You have to decide how often to exploit the knowledge you have about your visitors’ behavior versus forgoing that immediate reward to explore a possibly even higher rewarding, but not-yet-explored direction. Target uses two different strategies to address this conundrum — the Epsilon Greedy and Thompson Sampling approaches.

  • Epsilon Greedy: In this approach, a small portion of the time — let’s say 10 percent — you’ll ignore what the model said was best and instead explore by randomly serving specific content to a visitor. Then 90 percent of the time you’ll ask the forest what content it thought was best and serve that — so that’s 10 percent explore and 90 percent exploit. The percentage you assign each can differ, but it always adds up to 100 percent. Adobe Target keeps track of the average payout of each content piece and delivers the one with the highest average payout. Over time, Target ends up serving the best content more often because it will perform the best.
  • Thompson Sampling: This approach takes into account the possibility that a given piece of content might simply be bad, and that you’re wasting time by continuing to deliver that dud. If a piece of content fails to reward you any time it’s been delivered, then Thompson Sampling reduces traffic to it and bumps up traffic to less explored options. This approach lets you converge on the right piece of content more quickly, essentially limiting the cost of finding the best option.

So once Adobe Target has built the machine-learning models and a new visitor arrives at your digital touchpoint (website, mobile app, gaming console, etc.), Adobe Target first determines if the visitor is in your control or non-control group. If in the control group, Target will randomly serve them one of the content pieces in your activity. If the visitor is in your non-control group, the multi-armed bandit decides whether to show the overall winning piece of content as determined by Thompson Sampling or the personalized winner as determined by Random Forest.

Deciding how much traffic to give to the control versus the algorithm

With any of the algorithms, you’ll need to decide how much traffic to divert to the control group versus the non-control group that’s delivered personalized content via the algorithm. Here’s some guidance for making that decision:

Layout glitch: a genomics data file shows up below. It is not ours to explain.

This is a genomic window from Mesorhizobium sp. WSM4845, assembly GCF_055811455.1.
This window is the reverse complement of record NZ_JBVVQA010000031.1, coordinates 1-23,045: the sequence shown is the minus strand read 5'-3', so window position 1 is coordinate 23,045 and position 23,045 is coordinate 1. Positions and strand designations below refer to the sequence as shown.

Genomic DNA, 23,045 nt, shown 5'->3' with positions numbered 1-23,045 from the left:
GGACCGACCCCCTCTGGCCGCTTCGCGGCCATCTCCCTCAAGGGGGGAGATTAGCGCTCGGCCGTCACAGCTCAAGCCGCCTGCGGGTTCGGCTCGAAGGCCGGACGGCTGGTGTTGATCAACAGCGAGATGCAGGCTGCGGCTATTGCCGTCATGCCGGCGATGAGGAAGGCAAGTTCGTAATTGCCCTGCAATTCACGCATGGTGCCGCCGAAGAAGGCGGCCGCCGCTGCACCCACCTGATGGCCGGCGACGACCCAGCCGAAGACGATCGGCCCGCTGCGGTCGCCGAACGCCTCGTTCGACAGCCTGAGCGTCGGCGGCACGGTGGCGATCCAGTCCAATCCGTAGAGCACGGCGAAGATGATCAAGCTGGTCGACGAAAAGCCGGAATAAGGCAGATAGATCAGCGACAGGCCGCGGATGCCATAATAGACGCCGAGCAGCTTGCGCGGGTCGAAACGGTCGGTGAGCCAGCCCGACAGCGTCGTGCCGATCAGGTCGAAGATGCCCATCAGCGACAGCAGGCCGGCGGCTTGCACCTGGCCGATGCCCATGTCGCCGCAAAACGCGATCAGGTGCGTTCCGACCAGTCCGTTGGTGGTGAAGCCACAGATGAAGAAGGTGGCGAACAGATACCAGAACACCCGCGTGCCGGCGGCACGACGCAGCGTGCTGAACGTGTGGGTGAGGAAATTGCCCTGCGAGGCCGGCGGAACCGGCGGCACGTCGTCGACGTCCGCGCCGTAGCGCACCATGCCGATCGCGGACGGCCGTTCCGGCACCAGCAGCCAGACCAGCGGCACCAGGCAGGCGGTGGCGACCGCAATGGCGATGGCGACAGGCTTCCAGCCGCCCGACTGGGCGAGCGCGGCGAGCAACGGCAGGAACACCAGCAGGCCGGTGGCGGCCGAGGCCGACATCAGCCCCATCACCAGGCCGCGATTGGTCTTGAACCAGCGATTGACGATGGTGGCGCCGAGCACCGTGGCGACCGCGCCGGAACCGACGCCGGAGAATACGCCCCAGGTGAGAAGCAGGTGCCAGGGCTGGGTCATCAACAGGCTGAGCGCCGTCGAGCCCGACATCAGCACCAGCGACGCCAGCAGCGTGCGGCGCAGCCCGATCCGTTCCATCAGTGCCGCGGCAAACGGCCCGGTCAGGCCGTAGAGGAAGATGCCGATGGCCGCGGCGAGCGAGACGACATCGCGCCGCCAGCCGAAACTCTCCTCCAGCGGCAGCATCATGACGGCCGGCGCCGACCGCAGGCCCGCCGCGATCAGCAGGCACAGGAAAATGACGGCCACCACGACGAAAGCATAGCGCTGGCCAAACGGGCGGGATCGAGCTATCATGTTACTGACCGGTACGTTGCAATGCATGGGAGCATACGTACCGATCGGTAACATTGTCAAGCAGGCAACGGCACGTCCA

If the goal of your activity is to evaluate the algorithm, allocate 50 percent to the control. This will give you the most accurate view of your lift and can statistically prove smaller differences between your control and personalized traffic. The tradeoff? With less traffic to personalized experiences, you reduce the overall benefit of the activity for revenue, conversion, and other key metrics.

However, if the goal of your activity is to maximize the benefit of the activity, allocate anywhere from 10 percent to 30 percent of the traffic to the control. That means you benefit from the personalized experiences being delivered to a greater portion of your traffic, but you’re still letting the model learn new visitor trends. The tradeoff is that you have relatively lower accuracy of the lift and can only statistically prove large differences between the control and personalized traffic.

AI for personalization — just apply math and computer science to your marketing

As Shannon wrote in her earlier post, using AI for personalization doesn’t need to be mysterious or feel like magic. It really is just applying math and computer science to help solve your marketing challenges.

In my next post, I’ll go into detail about the approach we’ve taken to give you those valuable insights from your AI-driven personalization activities with Adobe Target. These learnings are provided through the Personalization Insights reports that will soon be generally available to Adobe Target Premium users, but are already out in beta right now. For many of you, these insights are key for getting stakeholder and leadership buy-in. They’ll let you explain why the algorithm made the decision it did when delivering a specific piece of content to a given visitor.

Read the other posts in this series